Ireland votes for legally binding 2050 net-zero target, but agriculture may be exempt

Ministers of the Legislative Assembly in Northern Ireland have voted to amend the nation's Climate Change Bill to include a legally binding net-zero target for 2050 - but the Agriculture Minister has suggested he will push for an exemption.


Ireland votes for legally binding 2050 net-zero target, but agriculture may be exempt

The vote took place at Stormont on Tuesday afternoon 

At a meeting of MLAs late on Tuesday (1 February), an amendment to the existing Climate Change Bill, to increase the legally binding net emissions reduction target for 2050 from 82% to 100%, was passed. The amendment was tabled by the Green Party of Northern Ireland and passed by 50 votes to 38.

Northern Ireland first announced a net-zero target last summer and, at the time, enshrined a target to reduce net emissions by 51% by 2030, against a 1990 baseline, in law. At that point, it did acknowledge that an updated 2050 target, as well as a review of carbon accounting processes, would likely be needed to ensure alignment with the Paris Agreement, and with the UK’s long-term climate targets.

The Green Party of Northern Ireland’s leader Clare Bailey said the new amendment “is an important step towards ensuring strong and robust climate legislation”, and that the vote shows a “clear expression of the will of the Assembly” to combat the climate crisis. Indeed, Northern Ireland is the last part of the UK to set a legally binding 100% net emissions reduction commitment for 2050 or sooner (the deadline is 2045 in Scotland).

The Climate Change Bill must pass through two further stages before it is sent for Royal Assent. Aside from the new 2050 net emissions target, there are more than 70 other amendments on the table.

The Green Party of Northern Ireland has stated that it will propose a 2045 target for reaching net-zero carbon, while other factions are seeking less of a stringent plan.

Agriculture Minister Edwin Poots called the new 2050 target “stupidity”, for example, arguing that it will be challenging to deliver a just transition within this timeframe for the 100,000 people employed in agriculture. Poots has stated that he intends to press for the agriculture sector to be exempt from carbon accounting under the Bill, to prevent “devastation” for rural communities.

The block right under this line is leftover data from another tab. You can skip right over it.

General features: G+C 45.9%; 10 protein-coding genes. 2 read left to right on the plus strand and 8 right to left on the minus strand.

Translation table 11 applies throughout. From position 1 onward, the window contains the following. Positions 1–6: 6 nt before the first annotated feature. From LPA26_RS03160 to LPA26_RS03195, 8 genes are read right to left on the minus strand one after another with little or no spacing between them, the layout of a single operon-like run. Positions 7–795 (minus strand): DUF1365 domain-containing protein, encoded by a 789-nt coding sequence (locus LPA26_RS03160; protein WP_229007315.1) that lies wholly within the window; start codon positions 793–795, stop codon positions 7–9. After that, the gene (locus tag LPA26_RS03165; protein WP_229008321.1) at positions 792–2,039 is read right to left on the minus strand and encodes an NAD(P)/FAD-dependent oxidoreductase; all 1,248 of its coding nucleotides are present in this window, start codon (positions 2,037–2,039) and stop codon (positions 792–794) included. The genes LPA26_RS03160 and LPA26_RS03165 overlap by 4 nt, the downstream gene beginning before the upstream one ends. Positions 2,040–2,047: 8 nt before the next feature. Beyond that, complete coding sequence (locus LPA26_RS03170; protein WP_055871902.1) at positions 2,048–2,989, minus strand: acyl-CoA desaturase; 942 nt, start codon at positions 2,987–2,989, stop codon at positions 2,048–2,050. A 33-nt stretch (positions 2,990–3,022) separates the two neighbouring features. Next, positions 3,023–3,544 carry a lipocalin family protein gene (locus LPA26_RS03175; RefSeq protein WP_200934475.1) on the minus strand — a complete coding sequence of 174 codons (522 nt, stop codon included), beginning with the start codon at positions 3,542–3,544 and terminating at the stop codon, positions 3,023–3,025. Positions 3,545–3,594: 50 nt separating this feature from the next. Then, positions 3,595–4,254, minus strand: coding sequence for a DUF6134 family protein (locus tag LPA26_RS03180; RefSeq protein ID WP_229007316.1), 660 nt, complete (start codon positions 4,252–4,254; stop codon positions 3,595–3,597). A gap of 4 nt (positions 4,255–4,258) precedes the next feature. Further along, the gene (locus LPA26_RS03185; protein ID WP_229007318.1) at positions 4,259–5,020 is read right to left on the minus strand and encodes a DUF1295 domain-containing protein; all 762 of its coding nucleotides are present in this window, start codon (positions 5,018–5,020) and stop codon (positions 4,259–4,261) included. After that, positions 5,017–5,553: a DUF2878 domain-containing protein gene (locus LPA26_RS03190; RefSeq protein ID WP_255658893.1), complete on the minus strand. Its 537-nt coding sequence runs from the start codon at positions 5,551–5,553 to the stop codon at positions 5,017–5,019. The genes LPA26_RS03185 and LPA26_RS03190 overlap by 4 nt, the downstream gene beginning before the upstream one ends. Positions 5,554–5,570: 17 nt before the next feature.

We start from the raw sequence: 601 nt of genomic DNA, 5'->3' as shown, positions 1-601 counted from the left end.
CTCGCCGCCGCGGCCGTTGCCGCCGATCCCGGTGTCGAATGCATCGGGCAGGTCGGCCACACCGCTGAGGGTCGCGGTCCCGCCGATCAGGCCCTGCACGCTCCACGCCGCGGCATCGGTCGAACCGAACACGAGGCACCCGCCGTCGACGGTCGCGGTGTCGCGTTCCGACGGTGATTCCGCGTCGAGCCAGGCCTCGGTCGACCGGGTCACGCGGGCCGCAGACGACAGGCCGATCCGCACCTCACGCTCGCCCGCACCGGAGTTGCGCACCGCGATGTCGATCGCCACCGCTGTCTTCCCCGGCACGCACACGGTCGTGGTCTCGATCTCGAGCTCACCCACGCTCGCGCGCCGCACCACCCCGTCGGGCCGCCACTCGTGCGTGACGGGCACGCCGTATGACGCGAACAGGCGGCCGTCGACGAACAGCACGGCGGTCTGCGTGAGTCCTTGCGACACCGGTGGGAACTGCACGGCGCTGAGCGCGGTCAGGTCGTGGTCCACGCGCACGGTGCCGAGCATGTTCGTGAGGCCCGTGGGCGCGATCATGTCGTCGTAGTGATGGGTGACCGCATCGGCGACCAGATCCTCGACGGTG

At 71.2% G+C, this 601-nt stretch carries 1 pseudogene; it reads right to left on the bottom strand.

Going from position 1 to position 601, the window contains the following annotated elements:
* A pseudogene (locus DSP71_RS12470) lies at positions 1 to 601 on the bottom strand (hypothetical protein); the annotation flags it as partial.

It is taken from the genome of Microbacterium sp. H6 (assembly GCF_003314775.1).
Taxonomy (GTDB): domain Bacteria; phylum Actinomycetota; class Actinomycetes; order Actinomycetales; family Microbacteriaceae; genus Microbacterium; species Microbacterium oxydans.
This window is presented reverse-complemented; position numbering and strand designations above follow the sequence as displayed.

In response, the Green Party of Northern Ireland has proposed a just transition fund for agriculture and is calling on Assembly members to back its creation, through a further amendment to the Bill.

Farmers and environmentalists have been holding separate protests outside of Stormont this week. Farming groups including the Ulster Farmers Union chanted “we want legislation that will support us, not eliminate us” and “don’t mess with our future”.

Agriculture accounts for around 2.5% of Northern Ireland’s GDP, compared to a 1% proportion for the UK as a whole. 

Land-use shift and the just transition

The situation in Northern Ireland comes as, in England, the Department for Food, the Environment and Rural Affairs (Defra) faces mounting calls to clarify how it will deliver its post-Brexit payment schemes for the agriculture sector.

In January 2020, the UK’s post-Brexit Agriculture Bill was introduced, including measures to prevent farmers from being financially incentivized to over-produce at the expense of the environment. Instead, new subsidies were promised for farmers providing “public goods” such as healthy soil and improvements to biodiversity.

Defra has subsequently provided more information, in recent weeks, about the Basic Payment Scheme under the new Environmental Land Management (ELM) package, as well as the Local Nature Recovery scheme and Landscape Recovery scheme. These announcements were met with criticism, with trade groups, individual farmers and green groups all calling for more detailed information on the schemes’ operations and predicted outcomes, a faster rollout and higher payments.

While trade bodies representing agriculture have acknowledged the need to boost biodiversity and lower emissions, they are seeking more clarity on how profitability and food security will be maintained if more land is set aside for plant-based foods and for nature conservation and restoration. These concerns have been reiterated by MPs on the Public Accounts Committee (PAC) and members of the House of Lords’ Science and Technology Committee.

The UK Government’s own climate advisory body, the Climate Change Committee (CCC) has recommended that, as well as incentivising farmers to adopt low-carbon practices, there will need to be expansions to forestry cover and the bioenergy crop sector. It is also recommending a 20% reduction in food waste across the value chain and a 20% decrease in per-capita red meat and dairy consumption by 2050. The National Food Strategy recommends a more ambitious target on the latter point, with a reduction of one-third. Defra is yet to publish a full response to the National Food Strategy and is expected to do so later this year.

edie Staff

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